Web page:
Money Talks

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ADVANCE readers offer input on salary standards in clinical laboratories across the U.S.

The time has finally come. Following a 3-month data collection period, during which time more than 2,500 ADVANCE readers took the time to fill out the annual survey and provide information on their average compensation, we are pleased to announce the results of the 2016 Laboratory Salary Survey. These will be released in three helpful segments, followed by a fourth installment detailing the complete series.

For a group of healthcare professional thoroughly relied upon in the industry-as up to 70% of clinical decisions are based on lab results—it should logically follow that the average pay reflects the importance of the position.1 While many in the industry think laboratorians have not been adequately compensated in the past, our survey reveals salaries are on the rise. What is being done to increase the salary of MLPs?

“When there was a critical nursing shortage in the ’80s, there was a movement in the ANA, other nursing organizations and nurse unions to work towards increasing the visibility of nurses and their importance in healthcare which also helped to increase nurses’ salaries,” wrote the survey taker.3 “Now that we have a clinical lab scientist shortage, what is being done to elevate the field and the corresponding salaries?”

The Results

The results of this year’s survey will be sure to bring about several additional questions regarding the role of clinical laboratory professionals in the healthcare industry. By taking a look at the overall data, ADVANCE is able to provide a sneak peek into what kind of information you can expect to find in the installments to come (focused on age, gender and title, respectively). Of course, all of this information will also be presented in its entirety with the release of the complete series.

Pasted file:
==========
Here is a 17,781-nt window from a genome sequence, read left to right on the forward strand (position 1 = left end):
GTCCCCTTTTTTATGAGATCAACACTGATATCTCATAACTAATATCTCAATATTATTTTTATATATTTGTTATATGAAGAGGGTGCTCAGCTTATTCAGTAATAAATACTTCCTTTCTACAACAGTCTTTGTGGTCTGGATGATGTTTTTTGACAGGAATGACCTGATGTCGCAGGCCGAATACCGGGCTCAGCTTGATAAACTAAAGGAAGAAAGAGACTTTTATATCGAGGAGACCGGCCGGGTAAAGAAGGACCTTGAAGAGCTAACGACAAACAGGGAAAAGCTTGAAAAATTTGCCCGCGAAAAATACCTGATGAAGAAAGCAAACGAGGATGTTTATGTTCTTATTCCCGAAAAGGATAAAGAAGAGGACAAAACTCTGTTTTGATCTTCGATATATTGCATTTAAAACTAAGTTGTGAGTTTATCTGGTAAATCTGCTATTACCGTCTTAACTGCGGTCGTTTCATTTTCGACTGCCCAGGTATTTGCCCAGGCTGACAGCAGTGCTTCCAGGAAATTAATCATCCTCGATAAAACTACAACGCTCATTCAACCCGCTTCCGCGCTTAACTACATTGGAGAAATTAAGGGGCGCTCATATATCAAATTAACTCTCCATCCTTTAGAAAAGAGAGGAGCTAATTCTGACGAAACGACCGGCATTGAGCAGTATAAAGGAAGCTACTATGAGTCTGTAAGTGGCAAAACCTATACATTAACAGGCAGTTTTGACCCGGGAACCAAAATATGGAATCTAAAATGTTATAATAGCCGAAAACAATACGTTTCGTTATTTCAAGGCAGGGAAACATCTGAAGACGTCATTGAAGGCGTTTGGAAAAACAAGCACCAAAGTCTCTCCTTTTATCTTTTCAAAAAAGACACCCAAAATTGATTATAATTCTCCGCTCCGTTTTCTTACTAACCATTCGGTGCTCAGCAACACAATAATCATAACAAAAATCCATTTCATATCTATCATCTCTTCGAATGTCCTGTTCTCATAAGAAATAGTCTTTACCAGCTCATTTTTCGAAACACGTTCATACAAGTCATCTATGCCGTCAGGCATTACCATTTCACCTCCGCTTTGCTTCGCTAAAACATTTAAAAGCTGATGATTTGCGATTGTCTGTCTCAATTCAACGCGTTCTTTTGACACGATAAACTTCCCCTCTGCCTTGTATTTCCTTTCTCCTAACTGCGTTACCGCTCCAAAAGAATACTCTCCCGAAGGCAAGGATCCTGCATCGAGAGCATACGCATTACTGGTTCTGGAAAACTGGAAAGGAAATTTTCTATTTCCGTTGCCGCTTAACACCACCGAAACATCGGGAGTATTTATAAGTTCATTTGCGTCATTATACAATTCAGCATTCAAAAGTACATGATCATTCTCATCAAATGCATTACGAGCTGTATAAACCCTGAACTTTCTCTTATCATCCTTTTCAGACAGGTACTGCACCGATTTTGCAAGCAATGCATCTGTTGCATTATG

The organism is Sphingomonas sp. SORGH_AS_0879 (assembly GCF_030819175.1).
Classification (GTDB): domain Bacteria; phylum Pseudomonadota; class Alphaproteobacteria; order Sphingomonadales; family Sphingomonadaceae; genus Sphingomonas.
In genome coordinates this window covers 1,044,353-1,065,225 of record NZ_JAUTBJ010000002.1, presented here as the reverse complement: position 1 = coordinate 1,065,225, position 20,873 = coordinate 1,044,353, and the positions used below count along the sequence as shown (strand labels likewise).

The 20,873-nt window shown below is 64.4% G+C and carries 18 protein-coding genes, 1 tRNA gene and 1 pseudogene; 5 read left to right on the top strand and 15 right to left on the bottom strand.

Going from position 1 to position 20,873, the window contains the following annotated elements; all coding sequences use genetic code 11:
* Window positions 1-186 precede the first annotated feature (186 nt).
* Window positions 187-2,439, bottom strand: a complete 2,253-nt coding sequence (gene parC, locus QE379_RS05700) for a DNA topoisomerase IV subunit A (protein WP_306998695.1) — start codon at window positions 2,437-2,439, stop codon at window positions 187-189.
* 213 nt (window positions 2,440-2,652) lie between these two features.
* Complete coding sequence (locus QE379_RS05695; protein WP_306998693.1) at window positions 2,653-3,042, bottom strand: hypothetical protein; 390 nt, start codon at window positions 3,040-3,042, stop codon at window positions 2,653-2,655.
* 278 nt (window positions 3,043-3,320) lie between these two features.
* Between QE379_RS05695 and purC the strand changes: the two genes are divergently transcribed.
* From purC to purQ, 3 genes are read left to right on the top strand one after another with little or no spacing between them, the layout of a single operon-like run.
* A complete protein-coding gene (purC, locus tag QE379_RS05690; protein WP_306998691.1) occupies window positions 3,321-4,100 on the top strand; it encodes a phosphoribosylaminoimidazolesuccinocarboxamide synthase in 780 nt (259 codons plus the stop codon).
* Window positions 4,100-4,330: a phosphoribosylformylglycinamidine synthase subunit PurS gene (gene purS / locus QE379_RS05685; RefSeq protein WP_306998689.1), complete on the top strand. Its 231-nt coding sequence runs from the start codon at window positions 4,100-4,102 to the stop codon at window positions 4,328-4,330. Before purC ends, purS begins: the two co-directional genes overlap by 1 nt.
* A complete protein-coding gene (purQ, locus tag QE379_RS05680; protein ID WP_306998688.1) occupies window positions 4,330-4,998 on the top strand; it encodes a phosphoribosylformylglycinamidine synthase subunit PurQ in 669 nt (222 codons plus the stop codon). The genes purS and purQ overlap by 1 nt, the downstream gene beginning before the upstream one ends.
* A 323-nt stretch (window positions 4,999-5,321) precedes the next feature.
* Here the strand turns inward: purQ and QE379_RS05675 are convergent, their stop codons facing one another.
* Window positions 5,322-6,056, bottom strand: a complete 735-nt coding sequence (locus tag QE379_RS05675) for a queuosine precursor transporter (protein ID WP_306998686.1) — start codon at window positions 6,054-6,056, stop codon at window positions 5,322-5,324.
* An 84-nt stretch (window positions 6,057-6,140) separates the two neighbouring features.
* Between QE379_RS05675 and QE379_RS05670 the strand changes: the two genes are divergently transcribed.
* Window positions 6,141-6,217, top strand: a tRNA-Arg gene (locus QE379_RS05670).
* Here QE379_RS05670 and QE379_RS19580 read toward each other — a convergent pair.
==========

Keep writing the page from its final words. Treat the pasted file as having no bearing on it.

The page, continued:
Starting with concerns about a potential workforce shortage, the numbers certainly don’t seem to lie.4 The data indicate that the most common age of responders ranged between 50-59 (35%), while those aged between 21-29 made up just 6.4% of responses — second lowest only to those over the age of 70 (1.7%). Not surprisingly, the most statistically common position held by responders was that of a bench technologist (28.5%). Similarly, 39.1% of those surveyed identified as generalists.

As far as general wages are concerned, the average salary of a medical laboratory professional (MLP) was calculated to be $76,332.69. Those making between $60,000 and $69,000 annually, however, made up the bulk of the pay scale at 21.1%. An improvement from last year, ADVANCE saw a slight increase in the number of MLPs who received a pay raise this year (65.1% — compared to 63.1% as of the 2014 results), with the vast majority of those that received a raise reporting a 1-3% bump (73.4%).5